3. Desire – help your customers get to where they want to be
  4. Envy – show them someone who’s already accomplish their goals with ideas or methods
  5. Emotional journey – focus on one key emotion you want customers to feel
  6. Belief – customers have to believe things can and will get better
  7. Justification – they need a logical reason backed by facts to get on board
  8. Trust – your customers need faith in your ideas
  9. Stepping stones – give them bite-sized ideas to get started on a new path
  10. Ownership – help your customer’s journey move forward at their own pace
  11. Involvement – involve your audience in the process; ask for their opinions
  12. Desire for inclusion – help buyers feel like they belong
  13. Scarcity – make readers feel they may miss out on an opportunity
  14. Likeability – work to build loyalty and help your customers love your ideas
  15. Indifference – good or bad, welcome all responses to your ideas or opinions
  16. Commitment – get readers to commit to making change

Two essential thought leadership development strategies

If you’re ready to get started on a thought leadership program for your sales organization, it’s time to round up your top salespeople, the experts on your products, services, and industry. You want the people who have proven themselves to be leaders of the pack, the ones who are always blowing your mind with their creative content and aren’t afraid to put themselves forward at conferences, at summits, in video marketing, podcasts and feature articles. These two strategies will help them in the rebranding process.

Here are a few tips to get started.

Decide what you’ll bring to the table

  • Contrarian beliefs: Do some preliminary research and make a list of trending topics in your industry. Is there something you don’t agree with? Write down your counter-argument ideas. There’s nothing like a little controversy to get your audience engaged.
  • Personal stories: Does anyone on your team have unique stories or experiences to share? Thought leadership content is always special when you open up. It also builds trust and likability.
  • Your professional connections: Work your connections and bring other influencers and thought leaders to your platform. Host webinars, seminars, conferences, and Q&As for your audience.
  • Industry knowledge: Decision-makers are always looking for concrete facts. If you have the resources to run studies and write reports that will be useful to your audience, make it happen. It’s also a great way to get shares and backlinks to your website.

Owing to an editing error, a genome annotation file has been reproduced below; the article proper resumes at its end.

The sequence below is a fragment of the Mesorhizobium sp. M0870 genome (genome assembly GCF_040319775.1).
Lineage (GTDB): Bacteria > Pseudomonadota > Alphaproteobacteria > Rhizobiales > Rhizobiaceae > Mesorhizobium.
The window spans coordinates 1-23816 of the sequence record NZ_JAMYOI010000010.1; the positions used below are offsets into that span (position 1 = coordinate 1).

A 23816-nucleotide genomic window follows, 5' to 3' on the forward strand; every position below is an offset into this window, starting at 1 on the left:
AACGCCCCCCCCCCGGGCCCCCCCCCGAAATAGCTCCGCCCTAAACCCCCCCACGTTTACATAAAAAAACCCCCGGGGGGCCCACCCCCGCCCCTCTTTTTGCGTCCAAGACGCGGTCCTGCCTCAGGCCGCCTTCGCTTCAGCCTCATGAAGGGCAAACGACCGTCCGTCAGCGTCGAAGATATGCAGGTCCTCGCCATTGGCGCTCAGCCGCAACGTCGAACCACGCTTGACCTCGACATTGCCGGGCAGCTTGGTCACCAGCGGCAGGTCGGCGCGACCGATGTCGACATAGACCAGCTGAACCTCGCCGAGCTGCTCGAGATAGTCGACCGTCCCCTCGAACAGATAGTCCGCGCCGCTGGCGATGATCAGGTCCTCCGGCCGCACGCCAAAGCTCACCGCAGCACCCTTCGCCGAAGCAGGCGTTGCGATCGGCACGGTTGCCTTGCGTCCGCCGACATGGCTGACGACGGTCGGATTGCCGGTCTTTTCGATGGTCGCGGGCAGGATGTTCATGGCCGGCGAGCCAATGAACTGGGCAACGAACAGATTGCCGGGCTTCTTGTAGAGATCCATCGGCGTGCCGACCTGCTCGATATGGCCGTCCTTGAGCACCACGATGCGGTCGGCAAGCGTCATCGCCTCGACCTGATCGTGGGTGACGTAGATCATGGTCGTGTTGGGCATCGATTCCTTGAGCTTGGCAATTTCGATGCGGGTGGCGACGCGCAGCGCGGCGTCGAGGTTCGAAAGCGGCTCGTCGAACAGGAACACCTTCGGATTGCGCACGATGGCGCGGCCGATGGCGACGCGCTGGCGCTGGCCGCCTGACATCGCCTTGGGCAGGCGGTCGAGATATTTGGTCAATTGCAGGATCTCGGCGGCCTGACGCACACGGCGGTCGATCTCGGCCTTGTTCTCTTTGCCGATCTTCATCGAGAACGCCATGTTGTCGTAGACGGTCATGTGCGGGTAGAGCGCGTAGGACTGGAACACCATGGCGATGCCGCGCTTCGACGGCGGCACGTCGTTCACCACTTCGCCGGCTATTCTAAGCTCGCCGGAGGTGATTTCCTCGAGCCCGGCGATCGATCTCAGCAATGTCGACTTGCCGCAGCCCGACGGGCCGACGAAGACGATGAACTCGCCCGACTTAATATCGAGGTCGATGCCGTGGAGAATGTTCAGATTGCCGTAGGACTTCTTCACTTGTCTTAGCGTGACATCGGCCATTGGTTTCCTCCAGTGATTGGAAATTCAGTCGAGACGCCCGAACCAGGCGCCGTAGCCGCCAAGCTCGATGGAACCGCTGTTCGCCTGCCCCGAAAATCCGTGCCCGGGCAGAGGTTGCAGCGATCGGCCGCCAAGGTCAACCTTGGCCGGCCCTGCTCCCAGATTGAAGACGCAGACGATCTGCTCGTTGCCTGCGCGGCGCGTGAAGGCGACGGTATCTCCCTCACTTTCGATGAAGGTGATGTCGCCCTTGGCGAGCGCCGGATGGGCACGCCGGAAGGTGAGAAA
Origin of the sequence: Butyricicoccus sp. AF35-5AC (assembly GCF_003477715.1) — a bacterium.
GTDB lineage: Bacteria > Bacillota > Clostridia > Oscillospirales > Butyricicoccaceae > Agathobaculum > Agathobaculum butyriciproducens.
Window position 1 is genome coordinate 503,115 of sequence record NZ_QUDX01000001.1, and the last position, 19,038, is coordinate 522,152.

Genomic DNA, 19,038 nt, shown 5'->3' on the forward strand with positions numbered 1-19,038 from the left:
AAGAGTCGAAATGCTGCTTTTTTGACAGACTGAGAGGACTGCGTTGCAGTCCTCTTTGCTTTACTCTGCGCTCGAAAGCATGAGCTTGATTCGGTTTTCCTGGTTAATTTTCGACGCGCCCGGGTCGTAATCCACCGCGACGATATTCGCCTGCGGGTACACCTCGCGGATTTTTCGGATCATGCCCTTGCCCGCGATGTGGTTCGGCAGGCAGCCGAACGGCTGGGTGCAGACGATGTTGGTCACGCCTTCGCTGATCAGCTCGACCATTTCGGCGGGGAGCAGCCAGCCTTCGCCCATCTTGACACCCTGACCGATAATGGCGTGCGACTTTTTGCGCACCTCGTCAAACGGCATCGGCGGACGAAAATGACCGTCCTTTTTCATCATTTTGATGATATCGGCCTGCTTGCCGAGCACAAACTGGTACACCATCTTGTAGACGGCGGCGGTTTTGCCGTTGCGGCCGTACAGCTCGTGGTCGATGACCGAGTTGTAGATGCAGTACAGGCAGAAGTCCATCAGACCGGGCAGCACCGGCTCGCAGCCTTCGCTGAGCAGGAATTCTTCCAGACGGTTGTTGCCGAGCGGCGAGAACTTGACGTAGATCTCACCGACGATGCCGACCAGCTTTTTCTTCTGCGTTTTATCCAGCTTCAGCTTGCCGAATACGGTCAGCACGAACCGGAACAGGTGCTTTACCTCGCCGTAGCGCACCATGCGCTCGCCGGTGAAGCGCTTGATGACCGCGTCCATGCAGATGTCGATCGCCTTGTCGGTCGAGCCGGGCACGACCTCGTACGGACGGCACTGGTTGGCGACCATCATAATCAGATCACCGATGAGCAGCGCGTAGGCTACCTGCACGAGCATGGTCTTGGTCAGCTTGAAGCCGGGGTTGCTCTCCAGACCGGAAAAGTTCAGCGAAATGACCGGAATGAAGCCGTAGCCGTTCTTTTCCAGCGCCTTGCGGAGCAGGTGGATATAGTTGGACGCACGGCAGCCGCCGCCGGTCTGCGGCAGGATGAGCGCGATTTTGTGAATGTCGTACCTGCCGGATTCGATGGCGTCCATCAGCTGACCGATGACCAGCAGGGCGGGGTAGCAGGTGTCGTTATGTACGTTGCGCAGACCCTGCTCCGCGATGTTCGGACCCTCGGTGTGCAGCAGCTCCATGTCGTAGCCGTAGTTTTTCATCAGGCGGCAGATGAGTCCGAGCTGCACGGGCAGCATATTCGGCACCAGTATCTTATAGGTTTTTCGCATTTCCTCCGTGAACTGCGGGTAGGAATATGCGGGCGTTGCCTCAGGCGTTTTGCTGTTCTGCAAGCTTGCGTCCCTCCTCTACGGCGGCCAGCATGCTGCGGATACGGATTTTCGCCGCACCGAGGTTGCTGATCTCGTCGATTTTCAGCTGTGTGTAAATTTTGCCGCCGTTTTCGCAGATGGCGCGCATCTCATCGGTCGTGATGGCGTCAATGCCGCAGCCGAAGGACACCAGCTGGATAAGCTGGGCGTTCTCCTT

Step on some toes (strategically)

In thought leadership development, it’s alright to teach your salespeople to think outside the box and possibly offend some people. It’s true that people, including decision-makers, often fear the unknown. Contrarian ideas may make them feel inadequate in their job position, and you may instill fear that they’re doing something wrong.

However, they’ll need to get past that if they want to develop a growth mindset. After all, what are thought leaders? They have ideas and opinions that stand out, that cut through the common beliefs of their time, and they aren’t afraid to go against the grain and defend their position against opposition and criticism. Stepping on toes doesn’t mean you have to intentionally offend or be crass for the sake of being crass; it’s being willing to fight for what you believe in and earn others’ trust and respect so you can change their minds and help them grow in their careers.

Key takeaways

  • What is thought leadership?  A powerful marketing and branding strategy that positions sales representatives as experts on their product or service and leaders in their industry with content and messaging that shares original ideas, opinions, or information.
  • The customer adoption process becomes easier when your audience has thought leadership content to help them make purchasing decisions with their team and spark interesting discussions.
  • To get started, gather up the right sales prospecting tools and start researching who your customers are, where they stand on certain issues, and what challenges they face. Then start making a list of conversations or debates to have with them.

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This information should not be mistaken for legal advice. Please ensure that you are prospecting and selling in compliance with all applicable laws.